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England’s Coast to Coast including Hadrian’s Wall - Itinerary

We stay in small B&Bs and country hotels with our luggage being transferred onward to our next lodging so we only carry a light day pack, the better to enjoy the hike and scenery.  The trip starts and ends in different locations. If you’d like advice about your in-country travel arrangements, please do ask, we are happy to help. 
Included meals shown by B - breakfast, L - lunch, D - dinner.

Although we do our best to adhere to the schedule listed, this itinerary is subject to change for numerous reasons beyond our control.

Day 1    Welcome to Carlisle

Welcome to the Border city of Carlisle.  We meet at 4 pm for a welcome drink, to review our trip itinerary and answer last minute questions. We then walk into town for dinner, our first meal on the trip. D

Day 2    Hadrian's Wall   3 miles

Hadrian's Wall is the largest Roman archaeological feature in Britain and runs a total of 73 miles in northern England. It was designated as a UNESCO World Heritage Site in 1987. Hadrian's Wall marked the boundary between Roman Britannia and unconquered Caledonia to the north and was begun in 122 CE.  Today we are joined by a Blue Badge Guide on our walk along Hadrian's Wall and our destination is Housesteads Roman Fort.  A fort was built in stone at the Housesteads Roman Fort site around 124 CE. Unusually, it has no running water supply and is dependent upon rainwater collection as evidenced by a series of large stone-lined tanks around the periphery of the defenses. It also has one of the best-preserved stone latrines in Roman Britain. A substantial civil settlement existed to the south, outside the fort, and some of the stone foundations can still be seen. B/L/D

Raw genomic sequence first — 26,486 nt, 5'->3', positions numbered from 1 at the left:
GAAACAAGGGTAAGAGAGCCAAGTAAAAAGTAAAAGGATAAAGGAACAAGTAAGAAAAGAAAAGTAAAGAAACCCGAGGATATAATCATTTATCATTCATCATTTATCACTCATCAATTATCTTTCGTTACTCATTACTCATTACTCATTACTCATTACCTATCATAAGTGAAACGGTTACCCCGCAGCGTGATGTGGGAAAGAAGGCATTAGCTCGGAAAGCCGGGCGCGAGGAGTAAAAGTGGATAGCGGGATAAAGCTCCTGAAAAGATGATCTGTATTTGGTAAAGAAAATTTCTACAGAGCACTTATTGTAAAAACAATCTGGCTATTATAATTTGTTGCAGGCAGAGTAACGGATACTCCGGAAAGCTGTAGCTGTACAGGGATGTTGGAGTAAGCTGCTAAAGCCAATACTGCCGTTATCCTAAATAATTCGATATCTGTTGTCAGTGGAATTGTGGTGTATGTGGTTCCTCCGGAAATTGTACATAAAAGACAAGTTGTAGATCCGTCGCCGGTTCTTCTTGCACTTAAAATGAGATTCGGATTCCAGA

Day 3    Carlisle and St Bees

In the morning we have a Blue Badge Guided walking tour of Carlisle to discover the fascinating history and heritage of this ancient city from Roman times to the Norman Conquest; from the English Civil War to the Jacobite Rebellions and the Industrial Revolution. Over the course of 2,000 years, Carlisle has witnessed many turbulent times, all of which have left their mark on this great Border city.  During the tour, we will wander along ancient streets, uncover the city’s hidden secrets, admire the medieval Guildhall and discover the historic significance of the Cathedral and St Cuthbert’s Church. After lunch, we regroup to transfer to St Bees, a journey of about 1 hour 20 minutes. After settling into our B&B, we visit St Bees Priory dating from the 7th century to enjoy a presentation about the Priory and the famed St Bees Man. Overnight in St Bees. B/L/D

Day 4    St. Bees to Cleator   9.5 miles, 1,100 feet ascent